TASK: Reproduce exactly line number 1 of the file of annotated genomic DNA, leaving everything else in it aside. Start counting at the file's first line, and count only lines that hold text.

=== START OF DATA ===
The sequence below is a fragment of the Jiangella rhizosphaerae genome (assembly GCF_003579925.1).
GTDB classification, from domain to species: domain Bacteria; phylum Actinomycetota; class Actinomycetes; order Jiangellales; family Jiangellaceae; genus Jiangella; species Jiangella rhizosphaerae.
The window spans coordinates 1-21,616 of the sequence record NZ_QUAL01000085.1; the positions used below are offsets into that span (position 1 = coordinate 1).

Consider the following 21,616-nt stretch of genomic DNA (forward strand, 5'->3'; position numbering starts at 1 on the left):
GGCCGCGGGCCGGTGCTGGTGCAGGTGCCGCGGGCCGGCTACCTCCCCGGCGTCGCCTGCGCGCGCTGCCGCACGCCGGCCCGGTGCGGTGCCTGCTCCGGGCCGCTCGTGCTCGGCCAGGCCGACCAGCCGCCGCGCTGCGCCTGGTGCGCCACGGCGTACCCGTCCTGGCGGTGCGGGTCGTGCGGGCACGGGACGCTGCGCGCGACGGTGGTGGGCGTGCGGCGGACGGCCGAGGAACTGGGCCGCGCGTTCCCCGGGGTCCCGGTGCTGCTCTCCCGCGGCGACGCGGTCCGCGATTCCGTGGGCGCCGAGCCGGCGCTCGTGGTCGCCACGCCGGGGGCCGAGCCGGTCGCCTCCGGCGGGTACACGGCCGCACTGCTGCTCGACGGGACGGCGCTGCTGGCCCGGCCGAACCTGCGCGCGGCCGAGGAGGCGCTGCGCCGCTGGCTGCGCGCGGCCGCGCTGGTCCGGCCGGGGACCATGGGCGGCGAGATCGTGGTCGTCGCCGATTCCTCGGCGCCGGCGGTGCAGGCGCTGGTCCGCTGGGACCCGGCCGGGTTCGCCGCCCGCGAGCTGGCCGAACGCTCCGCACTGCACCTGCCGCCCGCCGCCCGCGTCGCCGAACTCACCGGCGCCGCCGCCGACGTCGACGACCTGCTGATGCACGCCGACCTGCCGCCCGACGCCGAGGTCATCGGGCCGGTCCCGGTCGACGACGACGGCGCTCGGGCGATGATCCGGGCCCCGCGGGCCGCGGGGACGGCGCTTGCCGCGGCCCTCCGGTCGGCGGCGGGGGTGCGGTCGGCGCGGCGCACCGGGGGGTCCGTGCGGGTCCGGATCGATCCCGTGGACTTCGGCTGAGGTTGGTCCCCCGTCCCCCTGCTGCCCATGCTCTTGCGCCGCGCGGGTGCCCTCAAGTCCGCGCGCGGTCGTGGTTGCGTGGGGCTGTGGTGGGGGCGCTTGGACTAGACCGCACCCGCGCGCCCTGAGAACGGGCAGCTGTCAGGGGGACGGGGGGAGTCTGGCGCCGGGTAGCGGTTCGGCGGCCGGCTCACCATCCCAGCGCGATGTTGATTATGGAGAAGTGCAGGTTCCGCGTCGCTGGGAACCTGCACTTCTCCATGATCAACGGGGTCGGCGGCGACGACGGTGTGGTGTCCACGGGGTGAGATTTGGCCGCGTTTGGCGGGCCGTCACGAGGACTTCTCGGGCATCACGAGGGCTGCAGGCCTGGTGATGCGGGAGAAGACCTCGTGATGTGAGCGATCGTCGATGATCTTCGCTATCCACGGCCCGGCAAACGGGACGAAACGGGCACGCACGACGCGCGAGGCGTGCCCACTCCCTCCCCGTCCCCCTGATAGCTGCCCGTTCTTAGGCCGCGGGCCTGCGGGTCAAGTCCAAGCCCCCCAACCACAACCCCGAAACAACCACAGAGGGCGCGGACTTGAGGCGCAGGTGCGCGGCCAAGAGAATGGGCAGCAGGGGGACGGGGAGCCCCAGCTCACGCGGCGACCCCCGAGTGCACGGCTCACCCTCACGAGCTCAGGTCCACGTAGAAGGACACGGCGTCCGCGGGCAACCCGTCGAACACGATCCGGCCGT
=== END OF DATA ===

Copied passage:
The sequence below is a fragment of the Jiangella rhizosphaerae genome (assembly GCF_003579925.1).